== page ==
by Tom Gaylord
Writing as B.B. Pelletier

Walther Parrus with wood stock

Part 1

This report covers:

  • First test
  • Second test
  • Third test
  • Back to JSB Exact Jumbo Heavy
  • Cocking effort
  • Trigger pull
  • Recoil and firing behavior
  • Evaluation

I’m moving right along on this report because there has been tremendous interest in the Walther Parrus with wood stock. Remember, the rifle I’m testing is in .22 caliber. Let’s get to it.

I’m going to change the test a little today. Normally I would report the velocity of three pellets — one lightweight, one medium weight and one heavyweight. But I encountered something during this test that allows me to show you one of the tricks of the trade. Actually it’s known to anyone who has spring gun experience and a chronograph.

First test

Let me show you the first 4 readings I got when shooting JSB Exact Jumbo Heavy pellets.

Shot……… Velocity
1…………. 517
2…………. 802
3…………. 808
4…………. 472

What’s happening, here? I think the problem is I was holding the muzzle too close to the start screen of the chronograph, and the air blast was fooling the start screen some of the time. Lesson one is when this happens, back up from the start screen about a foot.

Second test

I backed up a foot from the start screen and got the following string of velocities.

Shot……… Velocity
1…………. 870
2…………. 880
3…………. 891
4…………. 480
5…………. 886
6…………. 897
7…………. 832
8…………. 829
9…………. 825
10……….. 808
11……… ..840
12……….. 816

I won’t give an average for this string, because it isn’t representative. When I looked at the numbers I saw that the gun was slowing down as it went. Shot number 4 is an obvious anomaly and probably not a true reading. The first several shots (through shot number 6) had been detonations (explosions on the shot) which told me there is too much lube in the compression chamber of the test rifle. That throws off the velocity on the high side.

By looking at the numbers in this string, I would guess the rifle is going to settle down around the 800 to 820 f.p.s. range with this pellet. That’s after 500 or more shots have been fired. It’s just my guess, but I’ve seen guns like this before.

The point is, we now know for certain that the first 4 shots were bogus. I have told you why they were bogus (detonations, plus muzzle too close to start screen) and what to do to correct it (shoot heavy pellets). We also suspect that the second string isn’t representative of the rifle. Not yet. But notice as the shots pile up the velocity drops. That’s the lesson here.

Third test

Now it was time to try a different pellet. This time I shot the H&N Baracuda Match pellet with the 5.53mm heads. A heavier pellet will promote more combustion that will actually end the detonations quickly in many instances. These pellets weigh 21.14 grains and the detonations stopped at once. Here is the string that was fired.

Shot……… Velocity
1…………. 710
2…………. 709
3…………. 697
4…………. 702
5…………. 707
6…………. 714
7…………. 681
8…………. 741
9…………. 724
10……… …724

The rifle is still spreading them too wide, as this pellet gave an average 721 f.p.s. with a spread of 43 f.p.s. At that velocity, this pellet generates 23.74 foot-pounds of energy.

Back to JSB Exact Jumbo Heavy

This is where I would normally test a third pellet. Today, though, I retested the JSB Exact Jumbo Heavy. This time they gave the following string.

Shot……… Velocity
1…………. 881
2…………. 834
3…………. 822
4…………. 835
5…………. 790
6…………. 812
7…………. 809
8…………. 819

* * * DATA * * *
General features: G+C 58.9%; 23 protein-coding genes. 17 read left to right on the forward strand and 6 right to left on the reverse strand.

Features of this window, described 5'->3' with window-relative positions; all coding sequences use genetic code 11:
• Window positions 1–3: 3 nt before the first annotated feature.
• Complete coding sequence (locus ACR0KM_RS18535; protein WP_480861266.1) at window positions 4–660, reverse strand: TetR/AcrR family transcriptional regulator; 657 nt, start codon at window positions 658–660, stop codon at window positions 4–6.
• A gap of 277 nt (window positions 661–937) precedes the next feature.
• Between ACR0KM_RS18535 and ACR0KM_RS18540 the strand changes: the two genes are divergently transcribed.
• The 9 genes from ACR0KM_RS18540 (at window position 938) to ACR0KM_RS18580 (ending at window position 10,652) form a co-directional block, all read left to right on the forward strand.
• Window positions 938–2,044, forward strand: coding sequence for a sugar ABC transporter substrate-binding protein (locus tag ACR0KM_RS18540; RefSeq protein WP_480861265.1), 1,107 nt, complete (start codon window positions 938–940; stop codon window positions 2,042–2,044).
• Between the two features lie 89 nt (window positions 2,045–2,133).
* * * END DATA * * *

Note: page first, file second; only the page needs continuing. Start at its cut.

9…………. 814
10……… …789

The average for this string is 821 f.p.s., and, while that’s still a little fast, it’s now much closer to what this rifle can probably really do. The spread goes from a low of 789 to a high of 881 which is 92 f.p.s. but if we throw that first shot out, the top becomes 835 and the spread is 46 f.p.s. That’s a lot closer to reality.

If we take the average for all 10 shots and calculate the muzzle energy, the 18.1-grain JSB pellet gives us 27.1 foot-pounds! While that number is astounding, I do think the velocity will drop as the rifle breaks in. If we throw out that first shot, the average becomes 814 f.p.s with an energy of 26.64 foot-pounds So the 22 foot-pound energy claim is entirely reasonable. In fact, it’s probably an understatement.

Cocking effort

Cocking requires a manly 43 lbs. of effort. The Parrus is not for teenagers, nor for most adult women. I can feel some spring crunching during the cocking stroke, so lubrication might take off a pound or two. But don’t look for much more than that.

Trigger pull

I already told you that the trigger adjustment screw works in the first stage length of travel and I verified that it works. Stage two breaks at around 3 lbs. but the recoil made it difficult to pin down exactly. There is a little creep in stage two, but it’s not objectionable. I’ll know more after the first accuracy test.

Recoil and firing behavior

The Parrus has a very stout kick. Vibration is quick, but it’s there. I was holding the butt against my belly when I measured the trigger and I definitely felt the punch! This rifle would make a good testbed for that new UTG scope and mount I’m testing, and I’m considering using it that way

Evaluation

The Parrus has surprised me at several turns. First, it’s much larger than I thought it would be. Next, although the trigger doesn’t adjust in the traditional sense (first-stage travel, only) it’s really quite good. For the price of the rifle it comes on, it’s one of the best I have tested. If the finer adjustable RWS T06 trigger was not available on a rifle of equivalent price (the RWS 34P), the Parrus would run away with the prize.

But it is the power of the rifle that really surprizes me. Twenty-seven foot pounds of muzzle energy makes this Parrus a real big boy. The only question that remains is, will it be accurate?